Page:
“In a blow to Conde Nast’s much-publicized effort to turn its iconic magazines into TV brands, Anna Wintour and Vogue have failed to land their ‘Fashion Fund’ reality television show on any of the established cable channels that would give it a large audience and prestigious launch pad. Instead, they have had to settle for a launch on Ovation, a struggling cable channel that got bounced off the dial in New York, the media capital of the world, because Time Warner Cable refused to continue to tolerate its low ratings.”

Is my version right and the other one wrong? Or vice versa? Who knows?

And that’s the point. The reporting in the article is so thin that it is impossible to know.

Every quote and account in the story is from someone with an interest in spinning, or just plain not telling the truth, about the Conde Nast launch. But these sources can’t be held accountable for what they are saying because they are anonymous.

The two reporters — yes, the story has two bylines — apparently didn’t even try to question the spin by going to the more prestigious channels, such as Bravo or A&E, and asking someone there, on the record or even for background, whether that station had been asked to bid on the show.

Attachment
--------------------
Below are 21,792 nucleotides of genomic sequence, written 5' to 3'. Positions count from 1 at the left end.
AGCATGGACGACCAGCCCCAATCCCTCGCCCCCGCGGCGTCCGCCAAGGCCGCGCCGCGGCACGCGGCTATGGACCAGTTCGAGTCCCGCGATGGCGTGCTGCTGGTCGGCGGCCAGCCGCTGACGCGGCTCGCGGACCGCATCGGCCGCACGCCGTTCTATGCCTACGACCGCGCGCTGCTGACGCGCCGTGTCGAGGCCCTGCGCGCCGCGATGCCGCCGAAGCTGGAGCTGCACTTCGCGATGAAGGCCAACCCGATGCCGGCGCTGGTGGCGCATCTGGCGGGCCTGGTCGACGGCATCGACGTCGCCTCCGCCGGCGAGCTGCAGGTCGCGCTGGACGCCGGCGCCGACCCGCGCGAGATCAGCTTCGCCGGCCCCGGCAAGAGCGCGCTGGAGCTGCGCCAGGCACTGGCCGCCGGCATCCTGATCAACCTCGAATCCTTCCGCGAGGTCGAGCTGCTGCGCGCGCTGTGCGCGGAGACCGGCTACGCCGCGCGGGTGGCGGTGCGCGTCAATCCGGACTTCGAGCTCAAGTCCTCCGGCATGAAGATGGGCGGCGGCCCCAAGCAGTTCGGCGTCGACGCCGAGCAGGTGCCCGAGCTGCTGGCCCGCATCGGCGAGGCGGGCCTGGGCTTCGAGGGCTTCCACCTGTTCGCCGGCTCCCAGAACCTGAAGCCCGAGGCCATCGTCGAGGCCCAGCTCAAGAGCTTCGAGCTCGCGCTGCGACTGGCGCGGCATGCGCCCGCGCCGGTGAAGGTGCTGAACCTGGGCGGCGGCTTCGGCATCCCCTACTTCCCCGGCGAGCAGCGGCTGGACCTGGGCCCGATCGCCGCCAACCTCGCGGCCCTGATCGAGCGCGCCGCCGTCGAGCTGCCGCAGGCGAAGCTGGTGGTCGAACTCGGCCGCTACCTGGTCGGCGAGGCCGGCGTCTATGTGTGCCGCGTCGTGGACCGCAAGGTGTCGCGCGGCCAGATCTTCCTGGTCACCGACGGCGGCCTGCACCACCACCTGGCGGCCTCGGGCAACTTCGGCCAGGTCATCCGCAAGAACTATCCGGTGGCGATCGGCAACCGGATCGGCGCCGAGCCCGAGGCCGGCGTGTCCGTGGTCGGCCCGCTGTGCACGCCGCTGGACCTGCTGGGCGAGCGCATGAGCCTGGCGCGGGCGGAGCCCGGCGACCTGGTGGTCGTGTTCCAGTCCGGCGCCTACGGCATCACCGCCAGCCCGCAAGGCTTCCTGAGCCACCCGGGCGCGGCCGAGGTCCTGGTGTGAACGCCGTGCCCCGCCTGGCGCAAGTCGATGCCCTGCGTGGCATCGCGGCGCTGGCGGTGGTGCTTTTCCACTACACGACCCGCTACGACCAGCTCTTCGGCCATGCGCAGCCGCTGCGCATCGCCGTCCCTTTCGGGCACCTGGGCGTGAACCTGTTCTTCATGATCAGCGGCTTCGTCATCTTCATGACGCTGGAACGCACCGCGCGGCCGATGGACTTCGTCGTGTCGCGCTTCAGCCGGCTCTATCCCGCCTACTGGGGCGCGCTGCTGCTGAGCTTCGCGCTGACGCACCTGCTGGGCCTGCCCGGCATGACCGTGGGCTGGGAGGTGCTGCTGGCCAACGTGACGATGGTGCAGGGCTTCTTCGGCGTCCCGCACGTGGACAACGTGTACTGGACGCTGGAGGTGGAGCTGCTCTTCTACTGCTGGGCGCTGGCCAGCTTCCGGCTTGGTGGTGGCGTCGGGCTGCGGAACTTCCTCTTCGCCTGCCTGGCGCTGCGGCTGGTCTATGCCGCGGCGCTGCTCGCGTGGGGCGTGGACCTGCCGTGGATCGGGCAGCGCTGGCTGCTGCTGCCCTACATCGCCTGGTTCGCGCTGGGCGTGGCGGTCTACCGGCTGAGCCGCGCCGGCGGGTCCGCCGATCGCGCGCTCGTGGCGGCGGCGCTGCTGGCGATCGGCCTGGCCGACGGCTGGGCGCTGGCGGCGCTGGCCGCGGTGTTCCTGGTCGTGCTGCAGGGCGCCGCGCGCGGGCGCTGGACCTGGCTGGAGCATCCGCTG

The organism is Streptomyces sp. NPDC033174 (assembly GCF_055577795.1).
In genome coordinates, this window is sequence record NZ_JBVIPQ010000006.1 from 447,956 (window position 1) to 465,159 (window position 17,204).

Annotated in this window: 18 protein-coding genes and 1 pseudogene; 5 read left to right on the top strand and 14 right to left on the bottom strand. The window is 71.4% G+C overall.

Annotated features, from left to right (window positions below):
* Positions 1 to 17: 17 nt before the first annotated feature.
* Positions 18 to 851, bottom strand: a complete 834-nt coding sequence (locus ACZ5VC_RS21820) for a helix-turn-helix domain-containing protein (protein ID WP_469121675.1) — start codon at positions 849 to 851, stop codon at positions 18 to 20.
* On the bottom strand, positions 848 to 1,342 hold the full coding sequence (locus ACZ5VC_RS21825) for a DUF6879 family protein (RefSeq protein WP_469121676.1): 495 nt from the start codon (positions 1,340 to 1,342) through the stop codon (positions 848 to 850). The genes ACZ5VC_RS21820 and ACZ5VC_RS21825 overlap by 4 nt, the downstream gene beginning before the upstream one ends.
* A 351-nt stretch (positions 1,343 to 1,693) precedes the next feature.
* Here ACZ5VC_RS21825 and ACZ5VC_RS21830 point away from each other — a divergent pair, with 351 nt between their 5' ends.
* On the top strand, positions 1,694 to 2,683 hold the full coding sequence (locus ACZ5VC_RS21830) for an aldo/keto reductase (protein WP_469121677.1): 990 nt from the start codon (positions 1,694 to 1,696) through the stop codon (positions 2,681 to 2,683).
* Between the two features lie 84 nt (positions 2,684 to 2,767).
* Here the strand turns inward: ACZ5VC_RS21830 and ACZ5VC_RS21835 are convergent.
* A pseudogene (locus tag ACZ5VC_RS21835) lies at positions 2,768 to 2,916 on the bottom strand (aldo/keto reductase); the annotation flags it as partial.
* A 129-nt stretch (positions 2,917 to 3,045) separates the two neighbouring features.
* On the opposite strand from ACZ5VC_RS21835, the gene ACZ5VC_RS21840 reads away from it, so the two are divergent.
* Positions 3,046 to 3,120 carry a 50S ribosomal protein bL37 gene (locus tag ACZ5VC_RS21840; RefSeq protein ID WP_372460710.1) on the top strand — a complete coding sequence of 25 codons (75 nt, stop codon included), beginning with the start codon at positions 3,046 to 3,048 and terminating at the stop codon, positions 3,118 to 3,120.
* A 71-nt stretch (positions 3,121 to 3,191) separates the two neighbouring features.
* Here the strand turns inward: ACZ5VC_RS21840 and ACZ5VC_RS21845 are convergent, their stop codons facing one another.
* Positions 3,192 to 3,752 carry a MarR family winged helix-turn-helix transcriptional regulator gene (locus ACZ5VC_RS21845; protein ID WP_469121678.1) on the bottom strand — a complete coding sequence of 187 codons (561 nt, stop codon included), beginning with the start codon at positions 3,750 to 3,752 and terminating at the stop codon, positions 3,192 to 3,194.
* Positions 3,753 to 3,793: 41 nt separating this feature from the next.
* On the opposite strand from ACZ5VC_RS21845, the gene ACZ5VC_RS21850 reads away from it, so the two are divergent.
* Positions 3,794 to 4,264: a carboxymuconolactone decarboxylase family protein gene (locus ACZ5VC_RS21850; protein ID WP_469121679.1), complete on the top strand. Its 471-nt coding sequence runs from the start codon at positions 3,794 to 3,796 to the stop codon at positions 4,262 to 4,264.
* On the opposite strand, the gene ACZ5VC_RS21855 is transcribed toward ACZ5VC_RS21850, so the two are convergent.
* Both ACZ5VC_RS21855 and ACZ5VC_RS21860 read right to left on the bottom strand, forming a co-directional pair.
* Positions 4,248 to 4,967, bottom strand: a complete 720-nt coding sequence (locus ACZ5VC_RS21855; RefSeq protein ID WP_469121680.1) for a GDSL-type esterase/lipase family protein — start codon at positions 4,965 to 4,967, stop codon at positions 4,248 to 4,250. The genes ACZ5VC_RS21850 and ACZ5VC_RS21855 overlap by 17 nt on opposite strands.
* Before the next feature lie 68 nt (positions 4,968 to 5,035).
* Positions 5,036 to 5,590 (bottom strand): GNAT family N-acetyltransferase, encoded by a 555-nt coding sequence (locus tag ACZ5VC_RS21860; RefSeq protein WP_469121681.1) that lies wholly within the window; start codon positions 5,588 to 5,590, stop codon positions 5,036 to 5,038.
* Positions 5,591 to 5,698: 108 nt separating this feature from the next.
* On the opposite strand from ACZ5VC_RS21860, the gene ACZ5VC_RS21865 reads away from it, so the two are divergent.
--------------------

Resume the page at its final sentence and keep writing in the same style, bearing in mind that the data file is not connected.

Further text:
The giveaway to me that this story is pure spin is that “a person close to the company” (I guess the reporter means Conde Nast) said that “five other well-known TV networks” wanted the show, but then declined to name any of the five. Well, if you’re going to insist on anonymity so that you can’t be held accountable for what you say, why wouldn’t you then name at least one or two of those disappointed networks? After all, the networks won’t be angry at you because you’re not being named.

The only answer can be that you’re afraid the reporters might actually call them to check — which, of course, is something the reporting team from Ad Age should have done anyway by calling any and all possible suitors. It’s not a long list, and reporting is supposed to be just that, not stenography.

Here’s a suggestion for whenever you read a business story that depicts a clear winner and loser. If the alleged winner has put out a press release that seems a bit suspicious (as in, “Of course we chose Ovation over Bravo”), that’s strike one. If the release is followed by only anonymous spin, that’s strike two. And if the loser or losers (in this case all those supposedly disappointed suitors at the other networks) have not even been asked to give their accounts of what happened, that’s strike three.

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Steven Brill , the author of Class Warfare: Inside the Fight To Fix America’s Schools, has written for magazines including New York, The New Yorker, Time, Harper's, and The New York Times Magazine. He founded and ran Court TV, The American Lawyer magazine, ten regional legal newspapers, and Brill's Content magazine. He also teaches journalism at Yale, where he founded the Yale Journalism Initiative.